He said the aesthetics of the redevelopment will be also be a factor. With workforce housing likely being addressed, “then it comes down to what is the structure going to look like because obviously one of the main reasons that we bought the property was because it’s a gateway into the city, so what the aesthetics of the project are going to be is very important to us.”
The council will consider seeking the proposals at its meeting at 6:30 p.m. Tuesday at City Hall.
The future of the property across from his site is a subject that also interests The Flats on Front developer D. Porter Jones of DPJ Residential.
He said he’d like to see some of the rundown, older buildings in the area repositioned to hold coffee shops, a brewery, a yoga studio or some other kind of neighborhood services.
“That would be kind of a win-win for our residents because that would be perceived as an amenity,” Jones said.
Crews with builder Clancy & Theys Construction Co. were clearing the site April 25. The property is nearly 6 acres at 111 Cowan St. in front of a separate apartment development, Sawmill Point.
“We expect to open our first units in May of next year,” Jones told those gathered during the April 25 groundbreaking ceremony hosted by Wilmington Downtown Inc.
The Flats on Front, a joint venture partnership between DPJ Residential and Chaucer Creek Capital, is not the first Wilmington project for Jones.
“We invested in Wilmington in 2015; we bought some land over near Mayfaire Town Center, and at that time we were wondering what we were missing because it seemed like a no-brainer,” Jones said of the site on Sir Tyler Drive that now holds the 240-unit apartment community Mayfaire Flats.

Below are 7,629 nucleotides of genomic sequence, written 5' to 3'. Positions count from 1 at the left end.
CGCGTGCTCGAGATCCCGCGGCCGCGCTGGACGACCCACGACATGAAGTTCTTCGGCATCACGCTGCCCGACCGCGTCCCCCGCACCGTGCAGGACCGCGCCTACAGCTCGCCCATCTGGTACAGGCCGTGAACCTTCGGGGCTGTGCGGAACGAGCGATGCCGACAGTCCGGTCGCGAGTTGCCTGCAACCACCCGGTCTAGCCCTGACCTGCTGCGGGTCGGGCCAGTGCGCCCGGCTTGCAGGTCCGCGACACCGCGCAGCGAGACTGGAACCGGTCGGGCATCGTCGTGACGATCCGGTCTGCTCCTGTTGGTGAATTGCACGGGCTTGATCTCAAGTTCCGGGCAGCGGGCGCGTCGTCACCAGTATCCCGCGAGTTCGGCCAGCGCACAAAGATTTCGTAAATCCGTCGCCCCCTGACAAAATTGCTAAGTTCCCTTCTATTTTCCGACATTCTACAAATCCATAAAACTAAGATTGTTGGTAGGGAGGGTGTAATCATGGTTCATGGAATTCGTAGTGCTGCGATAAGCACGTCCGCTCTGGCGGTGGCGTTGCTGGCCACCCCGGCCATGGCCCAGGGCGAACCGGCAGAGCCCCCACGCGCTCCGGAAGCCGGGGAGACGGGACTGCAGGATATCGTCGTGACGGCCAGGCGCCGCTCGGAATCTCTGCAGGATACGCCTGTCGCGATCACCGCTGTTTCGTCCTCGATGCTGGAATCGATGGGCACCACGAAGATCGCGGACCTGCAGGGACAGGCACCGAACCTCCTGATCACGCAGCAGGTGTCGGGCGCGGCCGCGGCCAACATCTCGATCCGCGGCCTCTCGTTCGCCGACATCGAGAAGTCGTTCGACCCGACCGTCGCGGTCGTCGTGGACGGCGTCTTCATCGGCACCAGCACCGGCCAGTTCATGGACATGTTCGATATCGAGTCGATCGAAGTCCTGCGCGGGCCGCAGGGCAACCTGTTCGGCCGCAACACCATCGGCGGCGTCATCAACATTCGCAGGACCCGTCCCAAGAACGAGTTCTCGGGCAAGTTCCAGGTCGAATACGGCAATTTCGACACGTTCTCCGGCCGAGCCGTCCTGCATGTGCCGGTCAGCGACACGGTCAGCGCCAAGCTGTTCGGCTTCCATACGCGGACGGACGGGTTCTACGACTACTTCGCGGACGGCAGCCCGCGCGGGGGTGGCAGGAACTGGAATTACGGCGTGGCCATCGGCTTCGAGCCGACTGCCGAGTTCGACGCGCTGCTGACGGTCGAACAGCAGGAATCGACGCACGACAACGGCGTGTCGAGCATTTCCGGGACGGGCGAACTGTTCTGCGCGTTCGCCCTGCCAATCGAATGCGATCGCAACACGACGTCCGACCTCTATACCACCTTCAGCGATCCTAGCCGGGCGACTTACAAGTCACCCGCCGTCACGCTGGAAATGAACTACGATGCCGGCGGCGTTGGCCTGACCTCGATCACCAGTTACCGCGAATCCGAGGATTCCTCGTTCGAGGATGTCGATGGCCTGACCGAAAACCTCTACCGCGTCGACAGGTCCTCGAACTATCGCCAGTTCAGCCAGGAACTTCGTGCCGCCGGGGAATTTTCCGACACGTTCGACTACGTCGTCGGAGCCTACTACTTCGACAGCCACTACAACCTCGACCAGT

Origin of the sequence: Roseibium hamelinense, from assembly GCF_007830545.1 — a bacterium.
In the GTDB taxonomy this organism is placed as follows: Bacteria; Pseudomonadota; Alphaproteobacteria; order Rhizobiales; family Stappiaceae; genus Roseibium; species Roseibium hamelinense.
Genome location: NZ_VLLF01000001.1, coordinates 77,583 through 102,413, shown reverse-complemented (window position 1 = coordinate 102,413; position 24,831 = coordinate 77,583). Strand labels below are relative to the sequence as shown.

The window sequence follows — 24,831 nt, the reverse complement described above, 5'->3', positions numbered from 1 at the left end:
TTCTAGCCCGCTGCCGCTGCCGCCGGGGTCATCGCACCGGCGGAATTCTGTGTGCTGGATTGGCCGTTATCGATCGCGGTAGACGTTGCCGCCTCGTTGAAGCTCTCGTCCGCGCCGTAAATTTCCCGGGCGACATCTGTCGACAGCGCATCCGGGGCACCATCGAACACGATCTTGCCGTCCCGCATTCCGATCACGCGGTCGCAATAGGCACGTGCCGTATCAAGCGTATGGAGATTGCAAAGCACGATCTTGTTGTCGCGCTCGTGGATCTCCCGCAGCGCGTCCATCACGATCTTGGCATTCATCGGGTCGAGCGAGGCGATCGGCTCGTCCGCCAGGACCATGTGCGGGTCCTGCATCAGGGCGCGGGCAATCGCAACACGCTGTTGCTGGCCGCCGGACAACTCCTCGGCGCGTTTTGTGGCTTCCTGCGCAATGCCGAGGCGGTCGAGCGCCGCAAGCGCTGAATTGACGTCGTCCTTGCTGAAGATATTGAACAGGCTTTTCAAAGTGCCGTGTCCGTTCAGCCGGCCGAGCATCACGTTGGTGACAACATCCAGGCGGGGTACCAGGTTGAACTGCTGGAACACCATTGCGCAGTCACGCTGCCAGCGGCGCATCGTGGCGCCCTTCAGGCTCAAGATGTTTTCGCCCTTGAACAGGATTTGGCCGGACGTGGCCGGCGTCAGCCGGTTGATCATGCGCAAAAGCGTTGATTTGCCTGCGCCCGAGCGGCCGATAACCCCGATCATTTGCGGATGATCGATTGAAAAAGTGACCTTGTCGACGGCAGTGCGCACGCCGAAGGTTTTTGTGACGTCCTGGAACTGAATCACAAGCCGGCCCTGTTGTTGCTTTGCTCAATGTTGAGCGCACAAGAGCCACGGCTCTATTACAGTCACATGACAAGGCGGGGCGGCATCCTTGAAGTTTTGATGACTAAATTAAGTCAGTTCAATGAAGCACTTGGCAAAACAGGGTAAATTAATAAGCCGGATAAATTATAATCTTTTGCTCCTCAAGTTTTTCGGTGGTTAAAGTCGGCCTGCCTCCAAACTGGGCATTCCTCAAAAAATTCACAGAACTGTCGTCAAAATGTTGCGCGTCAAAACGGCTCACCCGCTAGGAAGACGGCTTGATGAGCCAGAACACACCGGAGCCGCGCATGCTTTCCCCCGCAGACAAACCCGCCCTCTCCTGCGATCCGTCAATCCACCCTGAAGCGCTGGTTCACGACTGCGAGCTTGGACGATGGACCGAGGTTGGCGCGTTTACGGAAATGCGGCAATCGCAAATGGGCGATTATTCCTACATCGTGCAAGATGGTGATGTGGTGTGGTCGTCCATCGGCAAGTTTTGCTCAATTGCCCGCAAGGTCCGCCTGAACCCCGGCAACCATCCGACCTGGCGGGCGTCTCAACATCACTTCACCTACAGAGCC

The land for Mayfaire Flats had been zoned for office and industrial use with a medical office building planned there at one time that never got developed, Jones said. DPJ Residential built Mayfaire Flats there instead and has seen success with the project, he said.
The first building at The Flats on Front will hold 46 units, and the second will hold the remaining 227. The project also includes a pocket park on city-owned land, a dog park, a pool, a private parking garage and 15,000 square feet of amenity space including a party terrace with an outdoor kitchen that will overlook the city’s upcoming North Waterfront Park.
Rents will start around $1,200 for a one-bedroom unit, $1,750 for two bedrooms and $2,000 for a three-bedroom apartment, Jones said. The Flats on Front will have 154 one-bedroom units, 111 two-bedroom units and eight three-bedroom units.
The Flats on Front isn’t the only apartment project underway near the Cape Fear River’s northern riverfront. Others include Pier 33, a 286-unit project in front of Port City Marina where construction began earlier this year.
Projects like The Flats on Front, Saffo said, continue the work local officials and private entities have done in downtown Wilmington, with the riverfront along the northern Cape Fear River being one of the most recent areas to benefit from private and public investment.
Jones said, “We would hope that this area fills in with some sort of commercial space, whether it’s additional office space, even if it’s mixed-use but it has commercial at the bottom.”
Editor's Note: This version has been changed from the May 3 print edition to include updated information.